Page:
This was transformed, almost accidentally, by Benjamin Disraeli’s articulation of ‘One Nation Conservatism’. It was a clever political commitment to broaden the Conservative party’s appeal to newly enfranchised voters and it was given brilliant form by the remarkable energies of the Home Secretary Richard Cross, who used the Victorian state to improve the lives of the poor far beyond anything the Liberals could manage. His reforming zeal was later replicated in the activities of politicians such as Neville Chamberlain and Harold Macmillan.

Macmillan in particular saw the virtue of state action to help the poor, inspired as he was by the conditions he witnessed during the Great Depression in his Stockton constituency. The social reforms enacted by Macmillan and his championing of economic planning are a long way removed from anything advocated by the modern Conservative party.  But then Macmillan’s Conservatism was inspired by a commitment to society, and to the enabling power of the state. It had no truck with the notion of an individual self-reliance that was a alien to vast numbers of citizens stuck in an invidious cycle of poverty.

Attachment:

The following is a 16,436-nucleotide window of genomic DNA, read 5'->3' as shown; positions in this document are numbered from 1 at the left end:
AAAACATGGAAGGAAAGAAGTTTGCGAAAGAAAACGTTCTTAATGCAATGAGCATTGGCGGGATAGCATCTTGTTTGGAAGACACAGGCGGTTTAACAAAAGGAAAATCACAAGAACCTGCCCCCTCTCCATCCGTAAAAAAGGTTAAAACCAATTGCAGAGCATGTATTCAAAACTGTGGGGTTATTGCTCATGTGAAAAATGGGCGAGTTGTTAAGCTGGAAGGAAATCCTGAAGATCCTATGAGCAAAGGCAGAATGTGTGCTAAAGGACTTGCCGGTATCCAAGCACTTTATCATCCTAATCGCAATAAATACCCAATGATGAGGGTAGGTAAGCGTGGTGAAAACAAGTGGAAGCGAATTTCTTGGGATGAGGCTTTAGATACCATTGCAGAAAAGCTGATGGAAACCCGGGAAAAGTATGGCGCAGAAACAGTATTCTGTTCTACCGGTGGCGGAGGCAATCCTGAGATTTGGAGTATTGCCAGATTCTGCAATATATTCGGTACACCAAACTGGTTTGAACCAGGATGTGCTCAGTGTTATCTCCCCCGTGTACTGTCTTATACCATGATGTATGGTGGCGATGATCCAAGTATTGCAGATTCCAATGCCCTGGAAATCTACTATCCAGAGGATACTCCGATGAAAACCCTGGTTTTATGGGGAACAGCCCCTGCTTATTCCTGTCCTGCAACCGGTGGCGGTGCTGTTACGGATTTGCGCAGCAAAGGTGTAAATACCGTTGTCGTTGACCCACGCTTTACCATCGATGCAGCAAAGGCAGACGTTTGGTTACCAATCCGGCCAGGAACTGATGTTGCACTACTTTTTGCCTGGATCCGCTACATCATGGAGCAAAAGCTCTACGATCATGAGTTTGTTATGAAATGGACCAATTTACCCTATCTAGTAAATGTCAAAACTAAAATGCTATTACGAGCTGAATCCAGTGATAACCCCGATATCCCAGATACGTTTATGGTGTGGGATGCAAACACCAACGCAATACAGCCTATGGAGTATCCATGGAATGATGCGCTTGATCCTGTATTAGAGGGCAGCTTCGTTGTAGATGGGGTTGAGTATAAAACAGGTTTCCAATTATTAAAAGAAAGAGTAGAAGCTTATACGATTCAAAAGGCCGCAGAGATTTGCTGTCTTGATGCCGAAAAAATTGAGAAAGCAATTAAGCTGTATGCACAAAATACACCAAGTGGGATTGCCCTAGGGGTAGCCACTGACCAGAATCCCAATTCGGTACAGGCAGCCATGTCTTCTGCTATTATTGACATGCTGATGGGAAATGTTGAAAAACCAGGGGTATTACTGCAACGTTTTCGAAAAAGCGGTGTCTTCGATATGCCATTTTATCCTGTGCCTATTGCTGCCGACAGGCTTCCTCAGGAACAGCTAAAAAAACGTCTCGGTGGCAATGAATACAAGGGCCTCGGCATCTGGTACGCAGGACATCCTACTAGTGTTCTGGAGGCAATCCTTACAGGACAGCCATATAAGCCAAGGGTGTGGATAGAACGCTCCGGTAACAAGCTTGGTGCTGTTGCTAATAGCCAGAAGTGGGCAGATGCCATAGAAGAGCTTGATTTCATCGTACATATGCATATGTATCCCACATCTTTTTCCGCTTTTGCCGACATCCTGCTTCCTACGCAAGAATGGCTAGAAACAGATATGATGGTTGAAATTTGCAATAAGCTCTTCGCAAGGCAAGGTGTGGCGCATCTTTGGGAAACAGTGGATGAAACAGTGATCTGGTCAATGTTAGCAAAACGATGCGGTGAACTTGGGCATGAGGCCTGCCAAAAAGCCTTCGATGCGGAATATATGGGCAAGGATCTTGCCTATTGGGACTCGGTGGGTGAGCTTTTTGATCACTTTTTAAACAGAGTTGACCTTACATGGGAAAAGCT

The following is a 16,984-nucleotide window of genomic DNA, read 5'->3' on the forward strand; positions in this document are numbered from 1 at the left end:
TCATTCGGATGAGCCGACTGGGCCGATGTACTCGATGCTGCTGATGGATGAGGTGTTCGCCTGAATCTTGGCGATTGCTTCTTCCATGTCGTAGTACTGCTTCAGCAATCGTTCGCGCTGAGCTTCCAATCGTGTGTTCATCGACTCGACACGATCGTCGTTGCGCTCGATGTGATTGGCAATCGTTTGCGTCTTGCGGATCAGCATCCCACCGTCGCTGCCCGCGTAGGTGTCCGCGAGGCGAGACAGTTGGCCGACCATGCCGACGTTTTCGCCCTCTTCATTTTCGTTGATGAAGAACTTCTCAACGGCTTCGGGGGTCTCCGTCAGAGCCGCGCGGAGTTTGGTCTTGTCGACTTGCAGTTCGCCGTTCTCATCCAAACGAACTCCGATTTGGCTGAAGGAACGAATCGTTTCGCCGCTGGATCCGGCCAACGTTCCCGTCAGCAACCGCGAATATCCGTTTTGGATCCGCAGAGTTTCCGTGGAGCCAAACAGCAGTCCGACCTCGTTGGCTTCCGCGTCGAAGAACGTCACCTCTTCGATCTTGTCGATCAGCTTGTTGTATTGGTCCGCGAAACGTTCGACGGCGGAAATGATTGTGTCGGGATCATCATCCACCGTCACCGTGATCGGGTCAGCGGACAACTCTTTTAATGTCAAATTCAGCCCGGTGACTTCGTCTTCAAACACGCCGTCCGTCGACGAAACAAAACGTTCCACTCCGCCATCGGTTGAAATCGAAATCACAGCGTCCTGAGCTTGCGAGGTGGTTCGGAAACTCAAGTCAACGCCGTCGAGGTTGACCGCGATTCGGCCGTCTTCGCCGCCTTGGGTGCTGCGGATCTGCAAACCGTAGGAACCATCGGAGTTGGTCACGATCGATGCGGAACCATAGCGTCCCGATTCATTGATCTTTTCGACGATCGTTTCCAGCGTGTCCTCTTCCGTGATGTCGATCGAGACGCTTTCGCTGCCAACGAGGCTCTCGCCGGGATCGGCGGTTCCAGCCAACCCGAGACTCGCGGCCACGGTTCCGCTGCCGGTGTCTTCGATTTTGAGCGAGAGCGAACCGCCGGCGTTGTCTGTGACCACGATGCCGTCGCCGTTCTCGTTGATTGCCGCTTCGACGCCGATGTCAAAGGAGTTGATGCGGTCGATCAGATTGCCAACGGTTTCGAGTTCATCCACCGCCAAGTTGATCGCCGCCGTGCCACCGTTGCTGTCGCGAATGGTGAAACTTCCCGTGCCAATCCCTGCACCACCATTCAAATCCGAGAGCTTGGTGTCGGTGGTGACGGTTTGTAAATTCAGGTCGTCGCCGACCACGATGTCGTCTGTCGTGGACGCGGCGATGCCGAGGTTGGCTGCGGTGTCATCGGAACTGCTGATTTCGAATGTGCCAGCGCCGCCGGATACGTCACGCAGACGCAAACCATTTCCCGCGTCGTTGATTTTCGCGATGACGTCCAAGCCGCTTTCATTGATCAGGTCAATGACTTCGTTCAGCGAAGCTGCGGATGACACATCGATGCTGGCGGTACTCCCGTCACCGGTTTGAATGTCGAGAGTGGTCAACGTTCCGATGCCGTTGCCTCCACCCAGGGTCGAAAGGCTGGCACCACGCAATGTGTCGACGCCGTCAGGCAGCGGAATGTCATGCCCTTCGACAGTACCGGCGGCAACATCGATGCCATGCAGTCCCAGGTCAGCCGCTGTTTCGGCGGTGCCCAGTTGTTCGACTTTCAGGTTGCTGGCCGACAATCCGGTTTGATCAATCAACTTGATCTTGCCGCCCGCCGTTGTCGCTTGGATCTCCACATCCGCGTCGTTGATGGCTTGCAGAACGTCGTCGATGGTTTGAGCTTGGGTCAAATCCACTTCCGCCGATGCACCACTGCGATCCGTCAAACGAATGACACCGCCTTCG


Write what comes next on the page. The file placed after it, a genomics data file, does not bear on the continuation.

The reason One Nation Conservatism has lost its sharpness is that its few remaining advocates are too willing to surrender much of the ground to an aggressive neo-liberal tendency. We seem happier to discuss social liberalism – admittedly important – than challenging some of the profoundly un-Conservative elements of the dominant ‘New Right’ tendency.

One Nation Conservatism needs to be properly defined for the twenty-first century. It could reap remarkable electoral rewards for a party that has too often in recent years seemed too divorced from the public it seeks to represent. As Damian Green said yesterday evening, “if the Conservative party does not like modern Britain, it is unlikely modern Britain will warm to the Conservative party.”

The Conservative party’s dominance of the twentieth century owed much to its One Nation outlook, in terms of both policy and rhetoric. Sadly, we are still struggling to recover either of them.

Follow Giles on Twitter @gilesmarshall